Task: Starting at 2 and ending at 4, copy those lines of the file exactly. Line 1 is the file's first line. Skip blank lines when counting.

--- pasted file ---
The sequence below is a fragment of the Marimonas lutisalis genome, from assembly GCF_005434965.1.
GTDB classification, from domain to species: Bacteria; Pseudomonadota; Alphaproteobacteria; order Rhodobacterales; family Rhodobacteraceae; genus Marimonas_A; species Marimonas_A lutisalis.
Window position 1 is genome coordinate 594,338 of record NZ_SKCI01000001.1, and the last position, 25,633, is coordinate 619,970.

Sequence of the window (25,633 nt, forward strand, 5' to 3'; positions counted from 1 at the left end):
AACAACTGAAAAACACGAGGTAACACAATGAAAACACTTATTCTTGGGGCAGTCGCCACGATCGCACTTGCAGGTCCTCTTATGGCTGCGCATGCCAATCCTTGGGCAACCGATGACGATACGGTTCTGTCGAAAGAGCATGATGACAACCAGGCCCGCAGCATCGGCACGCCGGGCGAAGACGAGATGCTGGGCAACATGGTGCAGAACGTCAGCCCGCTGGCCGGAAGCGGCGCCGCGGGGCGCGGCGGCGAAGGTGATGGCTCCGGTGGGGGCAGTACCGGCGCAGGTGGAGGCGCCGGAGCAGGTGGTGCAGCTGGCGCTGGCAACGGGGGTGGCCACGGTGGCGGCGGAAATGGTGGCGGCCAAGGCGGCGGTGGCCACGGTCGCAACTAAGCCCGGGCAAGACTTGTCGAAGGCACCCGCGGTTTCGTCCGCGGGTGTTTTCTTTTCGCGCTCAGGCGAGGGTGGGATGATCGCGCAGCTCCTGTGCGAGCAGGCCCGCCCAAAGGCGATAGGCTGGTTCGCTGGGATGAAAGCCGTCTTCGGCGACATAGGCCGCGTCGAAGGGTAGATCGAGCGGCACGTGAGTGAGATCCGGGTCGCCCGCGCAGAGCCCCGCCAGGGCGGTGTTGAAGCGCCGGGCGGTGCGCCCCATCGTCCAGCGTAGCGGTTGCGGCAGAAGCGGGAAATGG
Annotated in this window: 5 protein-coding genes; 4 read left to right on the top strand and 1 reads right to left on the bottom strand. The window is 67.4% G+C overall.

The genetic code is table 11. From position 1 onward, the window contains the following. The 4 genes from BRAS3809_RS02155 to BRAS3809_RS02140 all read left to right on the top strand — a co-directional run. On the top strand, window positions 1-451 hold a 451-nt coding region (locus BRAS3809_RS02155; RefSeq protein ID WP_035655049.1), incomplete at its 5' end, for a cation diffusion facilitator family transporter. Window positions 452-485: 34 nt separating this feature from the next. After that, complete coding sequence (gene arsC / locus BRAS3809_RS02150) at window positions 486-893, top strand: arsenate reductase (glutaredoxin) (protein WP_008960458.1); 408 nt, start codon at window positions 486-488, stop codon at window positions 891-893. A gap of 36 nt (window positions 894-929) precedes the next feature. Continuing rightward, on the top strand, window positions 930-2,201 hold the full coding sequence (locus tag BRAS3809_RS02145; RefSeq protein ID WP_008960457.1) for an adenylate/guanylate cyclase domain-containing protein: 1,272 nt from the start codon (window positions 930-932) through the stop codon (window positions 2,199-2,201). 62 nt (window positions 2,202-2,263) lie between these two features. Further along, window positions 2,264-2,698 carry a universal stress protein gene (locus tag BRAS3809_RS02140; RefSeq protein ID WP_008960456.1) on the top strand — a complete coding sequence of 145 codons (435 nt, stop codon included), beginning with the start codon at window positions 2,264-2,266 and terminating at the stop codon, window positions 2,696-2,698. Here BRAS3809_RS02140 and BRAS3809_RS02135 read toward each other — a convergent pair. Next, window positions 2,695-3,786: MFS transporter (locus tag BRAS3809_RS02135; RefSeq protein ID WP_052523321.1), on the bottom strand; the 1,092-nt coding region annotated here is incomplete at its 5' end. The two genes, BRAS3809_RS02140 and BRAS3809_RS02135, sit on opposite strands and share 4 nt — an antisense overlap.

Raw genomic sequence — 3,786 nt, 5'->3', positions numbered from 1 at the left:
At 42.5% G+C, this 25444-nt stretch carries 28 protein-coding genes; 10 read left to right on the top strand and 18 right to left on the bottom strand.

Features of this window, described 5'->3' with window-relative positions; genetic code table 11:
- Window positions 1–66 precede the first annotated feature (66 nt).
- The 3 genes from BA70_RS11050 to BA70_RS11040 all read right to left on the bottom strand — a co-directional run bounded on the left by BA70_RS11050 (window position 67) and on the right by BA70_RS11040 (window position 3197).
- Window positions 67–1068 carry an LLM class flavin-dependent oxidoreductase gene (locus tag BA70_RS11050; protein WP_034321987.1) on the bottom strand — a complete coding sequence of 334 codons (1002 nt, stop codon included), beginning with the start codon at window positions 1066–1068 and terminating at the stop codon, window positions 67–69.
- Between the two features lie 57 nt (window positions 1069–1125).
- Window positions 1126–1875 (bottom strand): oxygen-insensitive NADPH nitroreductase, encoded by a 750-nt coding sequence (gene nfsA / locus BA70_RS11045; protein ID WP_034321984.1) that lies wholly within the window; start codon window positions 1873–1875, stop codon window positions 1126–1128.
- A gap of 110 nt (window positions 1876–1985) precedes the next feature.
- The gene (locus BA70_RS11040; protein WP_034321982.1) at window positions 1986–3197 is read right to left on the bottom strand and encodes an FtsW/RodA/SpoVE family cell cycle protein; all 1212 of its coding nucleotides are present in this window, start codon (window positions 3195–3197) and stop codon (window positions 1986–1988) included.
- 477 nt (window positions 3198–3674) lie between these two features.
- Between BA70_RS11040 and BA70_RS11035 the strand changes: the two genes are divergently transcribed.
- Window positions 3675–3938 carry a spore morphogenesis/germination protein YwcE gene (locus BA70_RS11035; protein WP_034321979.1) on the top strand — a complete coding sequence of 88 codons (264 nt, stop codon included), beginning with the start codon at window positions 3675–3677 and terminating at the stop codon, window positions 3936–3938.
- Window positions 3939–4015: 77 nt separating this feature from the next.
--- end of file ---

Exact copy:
GTDB classification, from domain to species: Bacteria; Pseudomonadota; Alphaproteobacteria; order Rhodobacterales; family Rhodobacteraceae; genus Marimonas_A; species Marimonas_A lutisalis.
Window position 1 is genome coordinate 594,338 of record NZ_SKCI01000001.1, and the last position, 25,633, is coordinate 619,970.

Sequence of the window (25,633 nt, forward strand, 5' to 3'; positions counted from 1 at the left end):